Well, I don't know if you read my post, but my desire to commit suicide wasn't a panicked reaction to a traumatic event. It was the result of years of deep insecurity and depression without a moment of relief. It was a suffocating kind of pain that I dealt with every. single. day. And even if I had been an adult instead of a teenager, I wouldn't have expected anyone who cared about me to respect or support my decision to kill myself. And I would now thank anyone who did anything to help me from making an ultimately hurtful and final decision.

 

As far as your mom's Do Not Resuscitate order, like you said, choosing not to get medical treatment isn't suicide.

 

Thanks to everyone for sharing their differing perspectives respectfully. :)

Honoring a parent's last wishes is one of the most loving things a daughter can do.  My dad's wife has a copy of his living will, as do I , and my brother, so that his bases are covered if someone can't pull it off.  I know him too well, and my children know me too well to make me suffer uselessly.  That would be cruel.
Sarah, All of the after life experiences I've read about have left my mind pretty open about afterlife.  I am a believer in God, beit rather liberal, and do attend a really cool church mostly for fellowship and fantastic music.  But whether someone believes in energy passing on, or a spiritual self passing on, many have had such an experience.  And it's so ridiculously silly to put doctors and scientists on t.v. to try to explain away what someone has just said about having an experience.  I would be offended.  The stuff they talk about seeing in the operating room can't be made up.  You just don't dream that specifically, and correctly.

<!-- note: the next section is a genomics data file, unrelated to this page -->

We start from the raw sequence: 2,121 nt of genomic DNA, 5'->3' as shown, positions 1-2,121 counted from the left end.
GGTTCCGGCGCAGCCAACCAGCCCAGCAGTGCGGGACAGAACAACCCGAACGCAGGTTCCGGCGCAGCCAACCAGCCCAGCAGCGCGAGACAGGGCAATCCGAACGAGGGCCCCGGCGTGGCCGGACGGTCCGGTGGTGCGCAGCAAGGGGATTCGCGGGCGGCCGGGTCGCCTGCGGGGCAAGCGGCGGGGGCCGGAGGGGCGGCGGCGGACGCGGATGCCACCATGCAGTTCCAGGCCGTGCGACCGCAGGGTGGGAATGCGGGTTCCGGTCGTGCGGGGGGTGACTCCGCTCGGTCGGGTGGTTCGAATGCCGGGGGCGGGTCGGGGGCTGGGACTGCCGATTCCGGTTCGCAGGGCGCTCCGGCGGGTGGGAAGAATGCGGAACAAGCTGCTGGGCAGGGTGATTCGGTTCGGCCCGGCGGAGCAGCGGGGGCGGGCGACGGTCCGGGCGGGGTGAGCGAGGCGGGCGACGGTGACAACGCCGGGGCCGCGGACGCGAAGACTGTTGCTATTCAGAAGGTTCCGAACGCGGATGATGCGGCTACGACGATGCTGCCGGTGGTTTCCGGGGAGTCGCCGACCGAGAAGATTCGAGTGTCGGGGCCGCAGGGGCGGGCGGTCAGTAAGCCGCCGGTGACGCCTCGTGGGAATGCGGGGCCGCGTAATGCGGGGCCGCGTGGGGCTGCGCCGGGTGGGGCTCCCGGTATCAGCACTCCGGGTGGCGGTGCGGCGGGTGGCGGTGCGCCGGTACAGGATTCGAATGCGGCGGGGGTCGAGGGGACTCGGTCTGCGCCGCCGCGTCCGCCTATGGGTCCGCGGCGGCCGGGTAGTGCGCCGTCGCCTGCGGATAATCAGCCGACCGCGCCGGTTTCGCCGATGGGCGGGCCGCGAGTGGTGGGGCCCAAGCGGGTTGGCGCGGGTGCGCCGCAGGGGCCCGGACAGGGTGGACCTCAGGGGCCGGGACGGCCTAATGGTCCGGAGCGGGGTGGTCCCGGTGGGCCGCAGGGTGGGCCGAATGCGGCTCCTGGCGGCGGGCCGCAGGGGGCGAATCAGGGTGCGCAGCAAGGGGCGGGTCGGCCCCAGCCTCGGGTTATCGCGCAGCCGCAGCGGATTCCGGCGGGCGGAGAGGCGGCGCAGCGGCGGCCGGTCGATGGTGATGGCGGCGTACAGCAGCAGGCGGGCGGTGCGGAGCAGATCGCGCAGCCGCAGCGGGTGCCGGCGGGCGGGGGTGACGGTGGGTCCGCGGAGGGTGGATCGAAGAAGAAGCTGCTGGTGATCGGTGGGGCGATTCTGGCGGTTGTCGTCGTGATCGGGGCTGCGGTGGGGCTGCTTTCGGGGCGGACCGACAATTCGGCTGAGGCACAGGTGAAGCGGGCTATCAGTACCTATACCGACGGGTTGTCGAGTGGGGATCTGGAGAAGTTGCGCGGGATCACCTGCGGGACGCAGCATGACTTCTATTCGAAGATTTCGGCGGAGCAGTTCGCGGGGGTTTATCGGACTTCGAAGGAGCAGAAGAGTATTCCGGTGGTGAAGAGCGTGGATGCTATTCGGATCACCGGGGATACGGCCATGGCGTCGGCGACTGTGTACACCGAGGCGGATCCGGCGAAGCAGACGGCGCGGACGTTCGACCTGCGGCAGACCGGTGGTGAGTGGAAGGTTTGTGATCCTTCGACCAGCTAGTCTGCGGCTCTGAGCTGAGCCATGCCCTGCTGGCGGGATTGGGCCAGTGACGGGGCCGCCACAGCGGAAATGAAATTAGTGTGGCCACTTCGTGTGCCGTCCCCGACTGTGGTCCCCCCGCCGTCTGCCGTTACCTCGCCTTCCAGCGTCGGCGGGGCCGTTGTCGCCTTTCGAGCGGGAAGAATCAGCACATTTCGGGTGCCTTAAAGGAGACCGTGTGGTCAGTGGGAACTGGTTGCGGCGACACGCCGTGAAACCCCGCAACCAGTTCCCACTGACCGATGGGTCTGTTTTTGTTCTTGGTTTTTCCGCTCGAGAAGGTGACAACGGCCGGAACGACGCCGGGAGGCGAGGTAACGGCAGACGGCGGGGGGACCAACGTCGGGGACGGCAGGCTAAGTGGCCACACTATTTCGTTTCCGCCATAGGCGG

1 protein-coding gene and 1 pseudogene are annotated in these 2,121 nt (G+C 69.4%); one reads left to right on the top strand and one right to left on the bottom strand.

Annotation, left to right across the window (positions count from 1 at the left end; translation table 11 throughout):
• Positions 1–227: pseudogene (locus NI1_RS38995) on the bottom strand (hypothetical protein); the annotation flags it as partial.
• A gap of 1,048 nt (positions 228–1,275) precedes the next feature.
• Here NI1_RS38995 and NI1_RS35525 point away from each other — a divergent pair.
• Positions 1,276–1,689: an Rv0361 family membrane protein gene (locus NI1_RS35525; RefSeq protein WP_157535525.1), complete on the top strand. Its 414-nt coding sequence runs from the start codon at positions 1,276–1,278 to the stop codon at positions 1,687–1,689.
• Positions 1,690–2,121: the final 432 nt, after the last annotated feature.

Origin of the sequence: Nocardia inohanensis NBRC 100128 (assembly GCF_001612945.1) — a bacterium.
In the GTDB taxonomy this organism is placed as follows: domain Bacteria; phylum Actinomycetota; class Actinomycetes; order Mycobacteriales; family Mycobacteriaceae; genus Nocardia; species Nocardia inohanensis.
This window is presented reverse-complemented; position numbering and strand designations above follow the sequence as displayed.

Funny movie #1:  Some Like It Hot, with Jack Lemmon, Tony Curtis, and Marilyn Monroe.
I agree with previous posts about comparing the atonement to suicide.  I also to not believe the atonement was necessary.
Good post Astro.  How about adding those who send property tax bills every year?  And those from Social Security who make it impossible for elderly to remarry after the death of their spouses?  So those elderly folks who cannot by their own standards just live with someone, spend their last days alone and wanting companionship, but can't lose their Social Security check from their spouse?
Jack was 83.  I imagine he was probably ill of something.  Being in prison for so many years may have shortened his life a bit.  What specifically about him did you disagree with?